Advocate staff photo by BILL FEIG -- LSU defensive back Ed Paris (24) makes the stop on Sam Houston State Bearkats running back Donavan Williams (24) during the second half of the teams' game Saturday, Sept. 6, 2014 in Baton Rouge. LSU won 56-0.

Through its first two games, the Sam Houston State offense piled up 1,227 yards on a mind-numbing 190 plays.

The Bearkats made their way to Baton Rouge aware that putting a scare in the Tigers would be a tall task but confident they could test the LSU defense with their high-scoring, fast-paced offensive attack.

Instead, they were stopped cold.

LSU held Sam Houston to 206 yards and 14 first downs in a 56-0 rout Saturday night in Tiger Stadium, handing the Bearkats their first shutout since 2000.

“It was their men against our boys,” Sam Houston coach K.C. Keeler said.

Perhaps the best measure of Sam Houston’s struggles was that the Bearkats, with their no-huddle offense geared to run 100 plays per game, only got off 64 snaps against the Tigers.

“We feel like we’re an offense that can score at will,” quarterback Jared Johnson said. “To come out here and not score at all, it’s very disappointing. We didn’t do anything to help our defense.”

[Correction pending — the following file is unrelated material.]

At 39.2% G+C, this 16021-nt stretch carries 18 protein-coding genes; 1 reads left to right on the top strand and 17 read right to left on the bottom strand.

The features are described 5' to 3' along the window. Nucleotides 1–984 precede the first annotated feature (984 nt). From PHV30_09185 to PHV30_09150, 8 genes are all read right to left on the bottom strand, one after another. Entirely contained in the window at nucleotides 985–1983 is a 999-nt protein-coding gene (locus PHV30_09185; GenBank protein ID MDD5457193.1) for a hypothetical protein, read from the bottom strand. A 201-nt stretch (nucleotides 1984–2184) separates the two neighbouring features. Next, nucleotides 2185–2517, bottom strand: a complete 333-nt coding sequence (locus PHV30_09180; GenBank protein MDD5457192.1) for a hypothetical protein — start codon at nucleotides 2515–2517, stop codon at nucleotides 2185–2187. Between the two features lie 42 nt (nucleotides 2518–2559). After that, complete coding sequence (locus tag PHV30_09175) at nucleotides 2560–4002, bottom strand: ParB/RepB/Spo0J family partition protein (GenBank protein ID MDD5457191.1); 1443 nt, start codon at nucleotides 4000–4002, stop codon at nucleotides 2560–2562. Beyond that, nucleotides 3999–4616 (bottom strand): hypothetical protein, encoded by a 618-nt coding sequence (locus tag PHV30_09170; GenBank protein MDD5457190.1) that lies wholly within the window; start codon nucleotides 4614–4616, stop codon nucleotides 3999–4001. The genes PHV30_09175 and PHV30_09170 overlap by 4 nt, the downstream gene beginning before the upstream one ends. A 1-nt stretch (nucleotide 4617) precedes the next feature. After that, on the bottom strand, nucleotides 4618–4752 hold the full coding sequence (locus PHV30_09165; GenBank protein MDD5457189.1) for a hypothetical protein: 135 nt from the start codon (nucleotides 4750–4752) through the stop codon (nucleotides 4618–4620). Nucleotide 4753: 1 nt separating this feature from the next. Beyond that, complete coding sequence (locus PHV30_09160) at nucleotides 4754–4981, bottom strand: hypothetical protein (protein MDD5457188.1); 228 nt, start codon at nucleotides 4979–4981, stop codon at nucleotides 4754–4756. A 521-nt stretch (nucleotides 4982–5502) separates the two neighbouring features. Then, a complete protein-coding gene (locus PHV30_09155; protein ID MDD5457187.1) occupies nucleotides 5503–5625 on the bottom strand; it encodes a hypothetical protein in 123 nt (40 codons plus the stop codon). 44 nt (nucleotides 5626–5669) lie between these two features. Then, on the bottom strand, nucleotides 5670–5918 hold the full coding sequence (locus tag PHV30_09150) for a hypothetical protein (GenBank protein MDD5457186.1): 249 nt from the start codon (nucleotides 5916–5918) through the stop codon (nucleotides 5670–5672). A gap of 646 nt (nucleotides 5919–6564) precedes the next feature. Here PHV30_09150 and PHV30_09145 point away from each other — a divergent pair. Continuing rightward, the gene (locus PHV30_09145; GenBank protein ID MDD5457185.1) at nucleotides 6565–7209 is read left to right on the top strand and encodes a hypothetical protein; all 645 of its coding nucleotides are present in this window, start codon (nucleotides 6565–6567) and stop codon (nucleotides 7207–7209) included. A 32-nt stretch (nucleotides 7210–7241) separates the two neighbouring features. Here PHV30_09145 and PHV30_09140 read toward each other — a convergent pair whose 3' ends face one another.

With the offense stagnant, Sam Houston’s night went south in a hurry. LSU led 20-0 by the end of the first quarter and 35-0 at halftime.

But there was a time — if ever brief — when it appeared Sam Houston’s up-tempo attack would give the Tigers trouble.

Electing to receive the opening kickoff after winning the pregame coin toss, Sam Houston gained 26 yards on its first four plays. The Bearkats had first-and-10 at the LSU 49 when Johnson got the ball back on a flea flicker and looked to hook up with Derreck Edwards near the LSU goal line.

Instead of an early haymaker to put Sam Houston on top, LSU defensive back Dwayne Thomas turned the momentum with an easy interception.

“Probably a pass I shouldn’t have thrown,” Johnson said.

The Bearkats were down 6-0 one snap later, after LSU quarterback Anthony Jennings connected with Travin Dural on the longest pass play in school history.

As the home crowd rocked, the direction of Saturday night began to take shape.

“All of a sudden it’s like, Whoa, they are for real,” Keeler said. “The big, bad monster is as big and bad as we thought it was.”

Johnson had passed for 703 yards and five touchdowns in the first two games but against LSU completed only 8 of 25 passes for 142 yards with two interceptions. The running game was no better, managing just 50 yards on 36 carries Saturday after rumbling for 514 yards the first two weeks.

But as the Bearkats turn their focus to chasing a fourth straight FCS playoff appearance, Keeler said he will remain confident that his usually dynamic offense can return to creating havoc for opposing defenses.

“We played an animal that we’re never going to see again,” he said.